The little studio found within Sinkeh guesthouse in George Town, Penang, is a small place harbouring big dreams. From the first day Sinkeh opened its doors in 2014, this studio for the arts was already there, marking the beginning of a bigger plan.
“I like to be able to spend my evenings having a drink with my friends and going to the theatre. There is currently not enough going on in George Town for me to indulge in that kind of lifestyle,” says Chee Sek Thim, a Penang-based theatre practitioner, who owns and manages Sinkeh.
“So, I’m doing something about it, one step at a time,” he adds.
It is within this dedicated space for the arts at Sinkeh, which seats 35 to 40 people, that the inaugural season for Wayang diSinkeh, will kick off on July 7.
Wayang diSinkeh features three monologues and one duologue developed from local stories and themes.
This 2017 season will feature performances every Friday, Saturday and Sunday evening, over three months.
A Complete Woman, written and performed by Suzanne Teoh, and directed by Chee; The Storyteller, written by Lim Chung Wei and Wong Lay Chin, performed by Lim, and directed by Wong; and Fragrance written and directed by Noor Rizuwan, and performed by Darynn Wee, make up the monologues.
The two-person performance, Lina:Lijah, is adapted from Lina & Lijah by Nam Ron. It will be directed by Hilyati Ramli, and performed by Muhanniz Mesri and Nadhilah Suhaimi.
A Complete Woman starts Wayang diSinkeh, with shows on July 7-9, while Fragrance runs from July 14-16. Lina:Lijah will book the weekends of July 21-23 and July 28-30.
“We ran A Complete Woman, The Storyteller, and Fragrance (which was then titled Bercakap Dengan Salbiah) in the pilot project in November and December last year. Because the feedback and returns were encouraging enough, we decided that we would proceed with opening the first season this year,” says Chee, who foresees Wayang diSinkeh as an annual feature in George Town’s theatre calendar.
“With Wayang diSinkeh, we hope to develop into a strong enough platform that can motivate actors, writers, producers, designers to take a leading role, tell their own stories and create small-scale performances of their own,” he adds with optimism.
For the upcoming performances, A Complete Woman has had changes made to the script. The script for The Storyteller and Fragrance remains the same.
Nevertheless, repeat audiences can expect performances to have matured over time, and can look forward to seeing deeper interpretations of the texts, he shares.
If anything, Wayang diSinkeh is part of Chee’s long-term goal to build a sustainable theatre infrastructure in George Town that includes a venue, talents and programming.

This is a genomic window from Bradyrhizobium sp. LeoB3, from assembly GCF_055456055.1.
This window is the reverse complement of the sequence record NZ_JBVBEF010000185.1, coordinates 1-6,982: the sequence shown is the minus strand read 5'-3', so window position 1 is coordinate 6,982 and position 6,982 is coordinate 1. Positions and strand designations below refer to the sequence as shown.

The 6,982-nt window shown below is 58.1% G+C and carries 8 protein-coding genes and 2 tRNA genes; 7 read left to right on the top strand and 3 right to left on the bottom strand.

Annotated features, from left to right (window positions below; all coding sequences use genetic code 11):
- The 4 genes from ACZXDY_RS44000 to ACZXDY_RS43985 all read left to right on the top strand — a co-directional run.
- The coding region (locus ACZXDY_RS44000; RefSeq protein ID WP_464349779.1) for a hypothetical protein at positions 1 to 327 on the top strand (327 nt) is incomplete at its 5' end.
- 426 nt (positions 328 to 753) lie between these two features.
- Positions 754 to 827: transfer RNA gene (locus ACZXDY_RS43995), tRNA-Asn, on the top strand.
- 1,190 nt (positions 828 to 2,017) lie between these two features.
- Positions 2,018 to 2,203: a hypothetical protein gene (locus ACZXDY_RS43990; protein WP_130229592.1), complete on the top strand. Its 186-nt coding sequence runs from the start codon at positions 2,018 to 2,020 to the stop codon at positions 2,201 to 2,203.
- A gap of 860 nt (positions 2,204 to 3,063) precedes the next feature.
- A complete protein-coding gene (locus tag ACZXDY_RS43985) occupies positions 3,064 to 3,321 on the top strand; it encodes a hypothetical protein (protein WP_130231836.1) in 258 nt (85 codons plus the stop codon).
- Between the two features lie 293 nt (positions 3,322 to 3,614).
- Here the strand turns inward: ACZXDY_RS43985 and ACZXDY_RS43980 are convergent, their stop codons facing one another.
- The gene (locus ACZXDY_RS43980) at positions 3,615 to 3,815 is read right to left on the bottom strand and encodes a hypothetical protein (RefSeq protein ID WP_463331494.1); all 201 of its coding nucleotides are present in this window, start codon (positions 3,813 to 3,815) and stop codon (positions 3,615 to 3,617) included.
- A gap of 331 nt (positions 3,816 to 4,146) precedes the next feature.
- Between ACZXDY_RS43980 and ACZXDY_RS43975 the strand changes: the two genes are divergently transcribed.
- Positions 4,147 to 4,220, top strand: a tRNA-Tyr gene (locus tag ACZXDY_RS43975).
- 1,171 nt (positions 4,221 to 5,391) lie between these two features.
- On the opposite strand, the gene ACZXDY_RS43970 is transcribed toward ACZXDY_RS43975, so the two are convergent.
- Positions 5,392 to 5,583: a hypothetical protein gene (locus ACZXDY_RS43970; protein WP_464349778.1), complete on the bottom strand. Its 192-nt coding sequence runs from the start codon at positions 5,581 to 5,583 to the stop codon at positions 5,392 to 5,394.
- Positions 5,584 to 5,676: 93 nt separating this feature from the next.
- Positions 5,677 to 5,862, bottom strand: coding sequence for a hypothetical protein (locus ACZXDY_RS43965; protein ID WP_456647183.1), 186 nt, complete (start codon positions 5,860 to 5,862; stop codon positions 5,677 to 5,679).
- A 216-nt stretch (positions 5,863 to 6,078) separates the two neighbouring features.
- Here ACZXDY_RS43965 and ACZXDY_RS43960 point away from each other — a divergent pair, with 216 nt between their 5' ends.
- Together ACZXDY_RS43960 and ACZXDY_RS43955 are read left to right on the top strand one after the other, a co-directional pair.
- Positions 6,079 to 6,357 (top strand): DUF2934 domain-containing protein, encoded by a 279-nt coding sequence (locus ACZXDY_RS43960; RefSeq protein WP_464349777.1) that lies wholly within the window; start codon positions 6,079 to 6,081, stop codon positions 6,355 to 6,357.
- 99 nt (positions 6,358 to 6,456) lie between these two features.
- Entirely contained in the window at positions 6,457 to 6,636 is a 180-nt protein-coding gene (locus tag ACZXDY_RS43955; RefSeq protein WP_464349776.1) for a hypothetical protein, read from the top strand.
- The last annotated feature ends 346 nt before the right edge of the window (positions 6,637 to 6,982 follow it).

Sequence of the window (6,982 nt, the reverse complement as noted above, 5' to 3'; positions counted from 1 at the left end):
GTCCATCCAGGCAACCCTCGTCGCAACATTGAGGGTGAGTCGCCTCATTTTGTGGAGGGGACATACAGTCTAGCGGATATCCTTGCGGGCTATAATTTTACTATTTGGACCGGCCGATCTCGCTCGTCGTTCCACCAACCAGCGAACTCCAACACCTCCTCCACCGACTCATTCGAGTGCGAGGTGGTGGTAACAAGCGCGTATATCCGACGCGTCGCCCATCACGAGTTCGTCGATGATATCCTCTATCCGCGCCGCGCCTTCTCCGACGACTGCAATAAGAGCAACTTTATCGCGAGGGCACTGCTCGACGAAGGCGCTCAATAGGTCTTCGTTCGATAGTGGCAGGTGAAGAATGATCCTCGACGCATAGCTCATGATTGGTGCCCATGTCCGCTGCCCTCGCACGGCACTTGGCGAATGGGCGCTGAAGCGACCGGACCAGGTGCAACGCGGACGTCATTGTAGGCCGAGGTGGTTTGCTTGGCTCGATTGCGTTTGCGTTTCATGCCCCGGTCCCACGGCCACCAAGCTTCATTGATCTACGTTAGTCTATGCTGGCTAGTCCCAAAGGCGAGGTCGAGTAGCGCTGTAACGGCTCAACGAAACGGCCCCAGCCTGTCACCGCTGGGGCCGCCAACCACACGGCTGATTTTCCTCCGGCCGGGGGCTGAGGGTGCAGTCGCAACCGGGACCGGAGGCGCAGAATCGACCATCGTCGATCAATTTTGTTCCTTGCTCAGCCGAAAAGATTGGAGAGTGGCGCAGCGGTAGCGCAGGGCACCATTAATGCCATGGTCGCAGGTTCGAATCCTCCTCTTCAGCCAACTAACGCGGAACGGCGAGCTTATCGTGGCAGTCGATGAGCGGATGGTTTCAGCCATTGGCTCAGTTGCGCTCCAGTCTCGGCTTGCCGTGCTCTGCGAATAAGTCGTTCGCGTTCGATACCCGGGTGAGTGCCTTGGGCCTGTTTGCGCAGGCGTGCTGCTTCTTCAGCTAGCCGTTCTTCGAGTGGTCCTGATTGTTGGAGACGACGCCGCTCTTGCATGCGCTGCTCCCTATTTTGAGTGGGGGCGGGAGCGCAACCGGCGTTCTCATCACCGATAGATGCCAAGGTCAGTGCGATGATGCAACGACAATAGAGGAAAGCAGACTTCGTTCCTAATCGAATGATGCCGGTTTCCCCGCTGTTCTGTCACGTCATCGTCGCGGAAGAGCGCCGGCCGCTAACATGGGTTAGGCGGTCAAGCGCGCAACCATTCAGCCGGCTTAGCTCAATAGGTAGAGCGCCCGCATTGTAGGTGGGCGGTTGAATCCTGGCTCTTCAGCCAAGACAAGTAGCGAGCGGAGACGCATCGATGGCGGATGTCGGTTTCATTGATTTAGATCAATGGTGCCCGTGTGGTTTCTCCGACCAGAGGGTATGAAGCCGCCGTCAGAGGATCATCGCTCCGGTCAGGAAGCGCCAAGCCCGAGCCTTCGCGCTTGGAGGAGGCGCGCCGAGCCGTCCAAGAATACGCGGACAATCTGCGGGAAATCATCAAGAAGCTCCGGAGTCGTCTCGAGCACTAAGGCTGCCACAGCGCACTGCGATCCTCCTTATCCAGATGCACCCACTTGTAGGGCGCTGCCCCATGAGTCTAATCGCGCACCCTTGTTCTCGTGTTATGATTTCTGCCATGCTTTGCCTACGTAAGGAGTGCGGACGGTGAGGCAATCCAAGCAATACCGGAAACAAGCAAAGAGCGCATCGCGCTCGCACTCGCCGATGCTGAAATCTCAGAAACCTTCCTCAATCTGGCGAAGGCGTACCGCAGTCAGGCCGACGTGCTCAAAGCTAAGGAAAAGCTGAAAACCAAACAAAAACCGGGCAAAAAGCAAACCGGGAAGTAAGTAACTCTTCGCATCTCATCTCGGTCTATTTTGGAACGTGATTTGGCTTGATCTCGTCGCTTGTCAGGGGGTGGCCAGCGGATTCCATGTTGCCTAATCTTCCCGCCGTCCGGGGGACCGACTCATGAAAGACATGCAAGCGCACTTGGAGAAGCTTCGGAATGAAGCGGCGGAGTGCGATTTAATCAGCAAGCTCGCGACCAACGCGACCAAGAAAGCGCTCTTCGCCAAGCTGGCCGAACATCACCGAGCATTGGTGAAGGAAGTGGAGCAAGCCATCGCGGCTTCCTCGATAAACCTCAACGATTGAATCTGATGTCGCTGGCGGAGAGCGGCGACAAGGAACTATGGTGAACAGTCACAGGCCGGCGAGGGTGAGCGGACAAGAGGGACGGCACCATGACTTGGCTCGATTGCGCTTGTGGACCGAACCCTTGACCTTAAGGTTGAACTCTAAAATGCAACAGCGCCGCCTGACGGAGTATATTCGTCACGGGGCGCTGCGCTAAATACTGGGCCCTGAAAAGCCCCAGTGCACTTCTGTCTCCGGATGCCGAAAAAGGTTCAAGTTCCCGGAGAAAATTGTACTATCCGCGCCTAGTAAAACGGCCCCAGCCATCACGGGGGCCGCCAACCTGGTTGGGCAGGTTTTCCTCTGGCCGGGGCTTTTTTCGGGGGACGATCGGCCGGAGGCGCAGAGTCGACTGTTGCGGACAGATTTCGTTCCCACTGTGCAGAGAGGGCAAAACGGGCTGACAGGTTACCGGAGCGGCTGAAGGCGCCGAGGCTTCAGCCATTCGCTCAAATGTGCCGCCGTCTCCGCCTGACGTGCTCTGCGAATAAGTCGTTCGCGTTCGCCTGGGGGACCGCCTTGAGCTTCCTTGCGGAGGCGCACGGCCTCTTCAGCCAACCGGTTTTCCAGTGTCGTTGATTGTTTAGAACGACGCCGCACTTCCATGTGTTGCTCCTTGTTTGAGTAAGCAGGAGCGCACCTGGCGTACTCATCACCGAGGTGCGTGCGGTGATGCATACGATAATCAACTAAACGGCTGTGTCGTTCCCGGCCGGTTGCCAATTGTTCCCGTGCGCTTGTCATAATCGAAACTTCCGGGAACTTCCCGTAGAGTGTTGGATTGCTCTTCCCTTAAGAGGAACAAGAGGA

He is convinced that a sustainable theatre infrastructure is important for the community, simply because it is necessary.
“If you feel theatre has a place within your community and if you wish to continue doing it for a long time, then you have to consider what you do in relation to things like the funds you have or are able to acquire, your audience size and the kind of appetite they have, the availability of talent and infrastructure, and the availability of production and technical support. If you don’t, then your work risks losing its connection and relevance to the community to which you belong,” he cautions.
In shooting for the sky, Chee, in his early 50s, clearly has his feet planted firmly on the ground, explaining that to achieve this, there is a lot of work to be done, and it has to be done by many people.
“At this stage, I am planting some seeds. Making theatre has to be seen as something that is relevant, worthwhile and meaningful for people to want to make it, and for audiences to want to go out and watch it,” he says.
Creating the work is just one part of the big picture.
“You also have to put time and effort into nurturing the entire performing arts infrastructure as well; the audience, critics, writers, producers, managers, venues,” he adds.
Chee shares that he is just starting to put some ideas into practice, Wayang diSinkeh being the vehicle for doing so.
“I show people I work with that it is indeed possible to make theatre in a way that doesn’t stretch their energies and resources to breaking point and that it can feed and sustain them both creatively and financially. I function within my limitations, I address them one at a time. I make my projects work, turn them into examples and then, build networks from there,” he says.
Sharing the same building with Sinkeh is Reka Art Space, also founded by Chee back in 2002. Reka Art Space initially served as a studio and art gallery that supported emerging visual artists and artists working on the periphery.
Today, it continues with its vision of being a laboratory for new works and a space for art education.
“Sinkeh and Reka Art Space share a practical and synergistic relationship. Sinkeh was conceived as a vehicle for generating an income stream to sustain the arts projects of Reka Art Space. And Reka Art Space, of course, generates activities in Sinkeh that in turn is positioned as one of the unique features in the branding of Sinkeh,” explains Chee.
Talk about being sustainable.
The inaugural season of Wayang diSinkeh runs at Sinkeh, 105, Lebuh Melayu, George Town in Penang every Friday to Sunday till Sept 24. Tickets are priced at RM35. Season tickets are RM100 (four tickets), for four different performances. Tickets can be purchased at Sinkeh, between 9am and 5pm daily. No reservations will be taken. For enquiries, email firstname.lastname@example.org or call 04-261 3966. FB: Wayang di Sinkeh.